It’s difficult to imagine a biblical passage so well known and yet so utterly incomprehensible to modern readers as Abraham’s near sacrifice of Isaac on Mount Moriah. In this age of Tiger Moms, and of parents whose lives revolve around their children, what are we to make of a story in which the God of Israel — our God — demands the death of a child?
Begin the comprehension by rolling back the centuries. We need only go back beyond the Victorians to find a very different attitude towards children. Pre-modern peoples loved their children, but they certainly did not organize their lives around them. Scholars offer numerous reasons for this. Some suggest that, given the large rates of infant mortality, a wise parent held back affection until viability had been assured. That observation is speculative, but, even at the beginning of the industrial revolution, children were viewed more as an economic asset than an emotional fulcrum. As the life and work of Charles Dickens attest, home life could scarcely revolve around a child, not when the child had been sent out to work in field or factory. By age twelve Dickens himself was working ten hours days in a Boot-Blacking Factory.
If a small journey through history suffices to dethrone the child, we must return to very origins of antiquity to make child sacrifice comprehensible. Steven Pinker’s new book The Better Angels of Our Nature argues that humanity is becoming progressively more peaceful. To make his case, he asks us to compare even the worst centuries of organized warfare with the miasma of violence that was the lot of pre-civilized peoples. The tribes that once traversed the globe never knew peace. Their lives were a constant struggle against other peoples, and their own members, for food and child-bearing women.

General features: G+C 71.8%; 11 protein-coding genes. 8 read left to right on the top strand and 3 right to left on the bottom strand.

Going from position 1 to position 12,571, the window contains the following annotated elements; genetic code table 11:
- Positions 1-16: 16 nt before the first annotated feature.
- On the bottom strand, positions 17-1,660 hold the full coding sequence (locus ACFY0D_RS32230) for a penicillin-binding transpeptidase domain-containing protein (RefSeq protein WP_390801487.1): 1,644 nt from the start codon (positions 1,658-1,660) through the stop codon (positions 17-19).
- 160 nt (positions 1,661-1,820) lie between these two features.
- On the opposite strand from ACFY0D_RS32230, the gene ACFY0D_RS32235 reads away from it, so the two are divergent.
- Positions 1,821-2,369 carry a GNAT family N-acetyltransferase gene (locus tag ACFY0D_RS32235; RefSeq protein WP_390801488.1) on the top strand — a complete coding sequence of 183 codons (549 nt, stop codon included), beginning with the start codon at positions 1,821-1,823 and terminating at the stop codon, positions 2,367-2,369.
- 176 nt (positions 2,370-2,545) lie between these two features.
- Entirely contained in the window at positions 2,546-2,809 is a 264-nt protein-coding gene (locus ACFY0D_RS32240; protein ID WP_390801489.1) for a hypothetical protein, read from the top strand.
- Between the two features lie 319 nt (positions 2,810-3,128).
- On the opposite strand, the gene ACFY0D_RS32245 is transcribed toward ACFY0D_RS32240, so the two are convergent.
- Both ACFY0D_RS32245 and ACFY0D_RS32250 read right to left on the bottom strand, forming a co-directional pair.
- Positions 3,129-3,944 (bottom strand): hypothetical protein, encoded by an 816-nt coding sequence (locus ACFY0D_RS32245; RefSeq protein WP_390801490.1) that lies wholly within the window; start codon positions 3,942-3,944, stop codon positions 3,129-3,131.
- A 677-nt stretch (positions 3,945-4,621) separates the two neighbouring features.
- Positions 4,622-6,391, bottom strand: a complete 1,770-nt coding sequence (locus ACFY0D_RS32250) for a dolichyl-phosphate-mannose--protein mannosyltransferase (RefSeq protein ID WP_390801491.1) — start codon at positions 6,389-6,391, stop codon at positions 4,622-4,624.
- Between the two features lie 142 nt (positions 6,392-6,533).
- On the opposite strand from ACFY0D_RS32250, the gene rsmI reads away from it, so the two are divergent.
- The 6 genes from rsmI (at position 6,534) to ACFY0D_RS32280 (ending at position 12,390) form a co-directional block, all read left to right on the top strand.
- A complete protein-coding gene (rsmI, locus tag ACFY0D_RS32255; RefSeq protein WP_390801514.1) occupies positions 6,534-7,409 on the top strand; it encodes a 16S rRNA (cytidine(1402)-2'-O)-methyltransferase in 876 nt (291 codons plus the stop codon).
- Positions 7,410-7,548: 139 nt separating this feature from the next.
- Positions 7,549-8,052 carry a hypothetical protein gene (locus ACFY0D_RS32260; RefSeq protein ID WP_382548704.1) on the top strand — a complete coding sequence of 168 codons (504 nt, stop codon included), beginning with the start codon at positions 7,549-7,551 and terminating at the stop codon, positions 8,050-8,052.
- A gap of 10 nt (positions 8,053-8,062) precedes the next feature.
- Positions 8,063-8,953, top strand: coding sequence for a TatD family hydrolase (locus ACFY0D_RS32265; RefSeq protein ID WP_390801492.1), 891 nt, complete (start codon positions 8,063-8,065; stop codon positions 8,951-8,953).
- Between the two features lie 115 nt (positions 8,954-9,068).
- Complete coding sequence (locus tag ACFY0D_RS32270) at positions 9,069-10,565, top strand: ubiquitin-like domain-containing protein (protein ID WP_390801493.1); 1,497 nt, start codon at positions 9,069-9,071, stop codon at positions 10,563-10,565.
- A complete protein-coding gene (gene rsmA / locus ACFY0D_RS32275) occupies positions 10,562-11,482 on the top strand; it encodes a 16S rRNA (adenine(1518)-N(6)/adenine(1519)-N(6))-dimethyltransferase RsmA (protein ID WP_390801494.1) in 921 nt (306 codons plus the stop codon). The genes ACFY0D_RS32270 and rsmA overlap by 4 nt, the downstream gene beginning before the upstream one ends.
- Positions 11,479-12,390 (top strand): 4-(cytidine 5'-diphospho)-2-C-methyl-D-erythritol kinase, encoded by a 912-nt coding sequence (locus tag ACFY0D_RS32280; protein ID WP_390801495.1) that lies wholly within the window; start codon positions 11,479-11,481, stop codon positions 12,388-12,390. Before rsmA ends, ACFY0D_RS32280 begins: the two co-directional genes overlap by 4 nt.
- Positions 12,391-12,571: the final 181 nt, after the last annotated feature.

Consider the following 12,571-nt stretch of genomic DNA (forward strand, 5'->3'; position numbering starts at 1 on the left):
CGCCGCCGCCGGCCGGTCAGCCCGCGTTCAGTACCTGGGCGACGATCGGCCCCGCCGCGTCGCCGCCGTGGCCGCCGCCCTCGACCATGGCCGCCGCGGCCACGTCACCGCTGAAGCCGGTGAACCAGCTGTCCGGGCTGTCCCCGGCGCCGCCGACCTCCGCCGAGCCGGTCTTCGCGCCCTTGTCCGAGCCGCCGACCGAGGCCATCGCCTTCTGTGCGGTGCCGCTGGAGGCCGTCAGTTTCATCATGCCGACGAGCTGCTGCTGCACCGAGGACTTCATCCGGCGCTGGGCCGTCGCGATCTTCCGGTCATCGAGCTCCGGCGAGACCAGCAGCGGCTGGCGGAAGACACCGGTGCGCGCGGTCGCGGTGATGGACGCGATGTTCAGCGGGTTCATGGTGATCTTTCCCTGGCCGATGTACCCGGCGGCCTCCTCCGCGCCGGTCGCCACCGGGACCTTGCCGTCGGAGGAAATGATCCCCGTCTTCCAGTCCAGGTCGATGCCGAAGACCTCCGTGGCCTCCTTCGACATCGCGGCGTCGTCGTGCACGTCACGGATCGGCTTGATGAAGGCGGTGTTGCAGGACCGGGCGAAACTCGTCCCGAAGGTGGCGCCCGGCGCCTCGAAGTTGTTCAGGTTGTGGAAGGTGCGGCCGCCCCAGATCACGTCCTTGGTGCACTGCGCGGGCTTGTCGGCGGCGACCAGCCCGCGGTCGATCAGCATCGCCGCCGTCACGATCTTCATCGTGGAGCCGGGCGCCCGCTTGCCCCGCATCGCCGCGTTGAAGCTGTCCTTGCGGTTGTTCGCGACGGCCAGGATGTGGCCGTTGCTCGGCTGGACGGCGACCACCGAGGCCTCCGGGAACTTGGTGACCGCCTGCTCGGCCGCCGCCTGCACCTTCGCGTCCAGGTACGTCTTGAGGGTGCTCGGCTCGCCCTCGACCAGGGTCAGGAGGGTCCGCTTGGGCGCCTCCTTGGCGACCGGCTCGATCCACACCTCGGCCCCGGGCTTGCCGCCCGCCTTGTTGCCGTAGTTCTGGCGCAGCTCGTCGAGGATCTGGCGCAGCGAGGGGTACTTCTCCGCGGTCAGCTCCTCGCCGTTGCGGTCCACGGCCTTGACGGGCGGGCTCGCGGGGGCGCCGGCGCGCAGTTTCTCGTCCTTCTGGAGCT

According to the French historian and philosopher of social science René Girard, that violence explains the very origin, not only of child sacrifice but, of religion itself. Girard suggests that indigenous people stood so completely under the constant threat of violence that they created religion, and the culture that flows from it, as a way of containing violence.
The argument runs something like this: You kill members of my tribe. I must respond by killing yours. Or, a murder has been committed within our tribe. Someone must die so that violence is balanced by a counter act, so that it does not spread like a contagion.
Girard suggests, and offers many examples, of indigenous tribes selecting a sacrificial victim, a scapegoat, someone chosen to die in order to curtail the cycle of violence. Originally, he suggests, this victim was taken from within the offending group, otherwise no balance would be achieved. Enter religion and culture, with the suggestion that a surrogate victim could die for the scapegoat. The tribe doesn’t lose a member, and yet the cycle of spirally violence is temporarily halted.
Girard chastens us for thinking that we have moved far beyond the notion of violence being contained by violence. We’ve simply institutionalized the process, asking the government to do what the tribe once did: see that violence is counter-balanced by violence. Even when this doesn’t lead to the death penalty, incarceration is a work of violence. It demands the chains of coercion. How far beyond meeting violence with violence have we come, when six million Americans are now behind bars? As the New Yorker's Adam Gopnik recently pointed out, America’s second largest city is now the penitentiary.